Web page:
Moreover, the pandemic has shut down entire sectors of the economy and, undoubtedly, the sectors affected the most include the hospitality and services industries. It’s widely documented that these areas of the economy disproportionately employ younger, lower-paid workers, meaning the high numbers of people from LSEBs in these sectors have been at far greater risk of losing income throughout lockdowns.

To surmise, many people from LSEBs have had their incomes reduced, face job uncertainty and are statistically at greater risk of dying from coronavirus. These tragic summations are an embarrassing reflection of the UK’s levels of socio-economic inequality.

4. Moving Forwards.

Immediate action is required to reverse the inequality caused by the pandemic. Below are a number of potential resolutions aimed to help alleviate the educational and employment crises faced by some of the poorest in our society.

– National mentoring programme: The UK has an enormous pool of diverse, world-leading, expertly-trained academics and professionals who could support students from LSEBs make up for lost lesson time. A national mentoring programme may also encourage public and private sector organisations to develop their own social mobility outreach and recruitment practices.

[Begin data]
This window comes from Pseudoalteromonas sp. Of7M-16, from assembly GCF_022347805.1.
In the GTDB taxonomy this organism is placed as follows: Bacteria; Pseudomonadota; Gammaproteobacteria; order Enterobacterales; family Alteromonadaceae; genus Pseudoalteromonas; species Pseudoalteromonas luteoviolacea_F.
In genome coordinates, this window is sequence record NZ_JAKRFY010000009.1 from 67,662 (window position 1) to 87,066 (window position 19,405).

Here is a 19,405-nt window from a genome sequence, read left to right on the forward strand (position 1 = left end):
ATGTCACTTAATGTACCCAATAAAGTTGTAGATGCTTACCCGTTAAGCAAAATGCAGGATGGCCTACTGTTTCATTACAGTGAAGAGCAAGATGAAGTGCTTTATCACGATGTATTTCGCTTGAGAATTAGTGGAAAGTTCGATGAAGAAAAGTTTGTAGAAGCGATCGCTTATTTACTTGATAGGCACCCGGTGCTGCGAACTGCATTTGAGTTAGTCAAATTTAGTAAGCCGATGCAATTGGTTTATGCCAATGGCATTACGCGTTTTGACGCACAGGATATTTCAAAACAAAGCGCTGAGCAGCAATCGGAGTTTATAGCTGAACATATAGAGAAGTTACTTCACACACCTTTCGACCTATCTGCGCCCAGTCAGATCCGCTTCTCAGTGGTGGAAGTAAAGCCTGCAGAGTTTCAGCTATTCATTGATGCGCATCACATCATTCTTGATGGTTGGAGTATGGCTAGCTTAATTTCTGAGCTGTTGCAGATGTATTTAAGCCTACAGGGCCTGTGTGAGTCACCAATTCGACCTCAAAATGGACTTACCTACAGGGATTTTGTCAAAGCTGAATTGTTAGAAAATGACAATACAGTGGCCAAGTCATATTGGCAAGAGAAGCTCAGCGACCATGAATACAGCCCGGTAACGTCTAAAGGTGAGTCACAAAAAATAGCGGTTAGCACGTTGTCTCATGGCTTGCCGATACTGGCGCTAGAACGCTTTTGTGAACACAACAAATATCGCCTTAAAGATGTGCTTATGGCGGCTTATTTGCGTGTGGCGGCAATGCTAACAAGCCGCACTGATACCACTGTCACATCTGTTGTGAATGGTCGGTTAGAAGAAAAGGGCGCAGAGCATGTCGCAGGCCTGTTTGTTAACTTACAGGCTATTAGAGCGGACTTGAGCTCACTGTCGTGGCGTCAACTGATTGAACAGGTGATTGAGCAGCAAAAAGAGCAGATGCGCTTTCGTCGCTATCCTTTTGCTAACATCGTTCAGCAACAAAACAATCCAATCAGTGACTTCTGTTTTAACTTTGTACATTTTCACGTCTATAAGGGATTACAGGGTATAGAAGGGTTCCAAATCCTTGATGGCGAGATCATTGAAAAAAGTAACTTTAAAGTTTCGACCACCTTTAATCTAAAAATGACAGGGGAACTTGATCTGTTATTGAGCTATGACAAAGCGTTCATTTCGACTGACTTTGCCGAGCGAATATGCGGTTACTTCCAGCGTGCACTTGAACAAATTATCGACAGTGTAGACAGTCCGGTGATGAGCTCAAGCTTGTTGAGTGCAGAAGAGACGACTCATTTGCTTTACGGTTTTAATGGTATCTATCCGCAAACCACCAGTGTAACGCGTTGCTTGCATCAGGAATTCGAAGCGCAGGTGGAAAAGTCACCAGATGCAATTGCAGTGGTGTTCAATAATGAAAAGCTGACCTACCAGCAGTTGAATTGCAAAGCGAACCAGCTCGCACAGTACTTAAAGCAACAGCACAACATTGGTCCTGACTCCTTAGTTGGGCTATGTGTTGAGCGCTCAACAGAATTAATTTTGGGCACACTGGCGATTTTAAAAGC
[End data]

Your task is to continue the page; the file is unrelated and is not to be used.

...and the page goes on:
– Summer schools, extending the school day and student welfare: Boosting the amount of time students spend in the classroom will go some way in supporting those whose education has been derailed. However, increasing the time students spend at school must be handled sensitively to ensure the stresses of missing education are not worsened by being overwhelmed with mountains of catch-up work. Therefore, student welfare and mental health funding will be critical when schools reopen.

– Adult education, job guarantees and protected characteristics: Greater emphasis on adult training is crucial in creating a mobile society and more efficient economy. Extending the current apprenticeship levy would continue to provide an effective platform for training, learning and development. Furthermore, we should ‘re-brand’ what it means to be an apprentice and encourage people of all ages, and at any stage of their careers, to be open to the idea of training for a different career path. This could help those who have lost jobs from the pandemic find work again. Businesses should also be asked to introduce job guarantees for workers who are facing unemployment during the aftermath of the pandemic. Additionally, protected characteristics need to be updated to include LSEBs, thus creating a level-playing field during recruitment.

– Social mobility in central government: The absence of a dedicated minister and effective governing body for social mobility downplays the seriousness of the issues referenced during this discussion. This must be addressed to demonstrate that social mobility is at the heart of the government’s agenda.

These proposals will require significant financial backing and it’s imperative the Chancellor specifically targets social mobility in the next budget.

Social mobility is a problem that’s growing exponentially. This pandemic presents us with a unique opportunity to implement radical, long-term policy changes to combat the socio-economic inequality in our country and thus, make our society fairer, healthier and more prosperous. The best time to make these changes was decades ago: the next best time is now.

 

 

1925-11